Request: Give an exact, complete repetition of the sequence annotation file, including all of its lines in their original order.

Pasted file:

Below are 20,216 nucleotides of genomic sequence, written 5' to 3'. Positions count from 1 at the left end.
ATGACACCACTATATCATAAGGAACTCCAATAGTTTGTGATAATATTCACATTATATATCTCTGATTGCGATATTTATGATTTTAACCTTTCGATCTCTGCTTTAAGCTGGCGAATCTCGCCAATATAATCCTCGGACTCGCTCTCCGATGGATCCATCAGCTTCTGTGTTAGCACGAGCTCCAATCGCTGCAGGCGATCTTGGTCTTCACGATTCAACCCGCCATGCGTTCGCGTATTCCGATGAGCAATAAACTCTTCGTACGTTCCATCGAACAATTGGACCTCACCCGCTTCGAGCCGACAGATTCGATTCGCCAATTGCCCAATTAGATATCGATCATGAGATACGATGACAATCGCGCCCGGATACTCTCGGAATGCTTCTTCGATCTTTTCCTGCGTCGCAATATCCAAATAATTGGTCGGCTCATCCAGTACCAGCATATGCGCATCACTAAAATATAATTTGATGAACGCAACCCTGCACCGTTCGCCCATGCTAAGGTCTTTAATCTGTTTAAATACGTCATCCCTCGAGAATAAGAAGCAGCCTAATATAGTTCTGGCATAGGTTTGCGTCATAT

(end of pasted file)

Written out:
Below are 20,216 nucleotides of genomic sequence, written 5' to 3'. Positions count from 1 at the left end.
ATGACACCACTATATCATAAGGAACTCCAATAGTTTGTGATAATATTCACATTATATATCTCTGATTGCGATATTTATGATTTTAACCTTTCGATCTCTGCTTTAAGCTGGCGAATCTCGCCAATATAATCCTCGGACTCGCTCTCCGATGGATCCATCAGCTTCTGTGTTAGCACGAGCTCCAATCGCTGCAGGCGATCTTGGTCTTCACGATTCAACCCGCCATGCGTTCGCGTATTCCGATGAGCAATAAACTCTTCGTACGTTCCATCGAACAATTGGACCTCACCCGCTTCGAGCCGACAGATTCGATTCGCCAATTGCCCAATTAGATATCGATCATGAGATACGATGACAATCGCGCCCGGATACTCTCGGAATGCTTCTTCGATCTTTTCCTGCGTCGCAATATCCAAATAATTGGTCGGCTCATCCAGTACCAGCATATGCGCATCACTAAAATATAATTTGATGAACGCAACCCTGCACCGTTCGCCCATGCTAAGGTCTTTAATCTGTTTAAATACGTCATCCCTCGAGAATAAGAAGCAGCCTAATATAGTTCTGGCATAGGTTTGCGTCATAT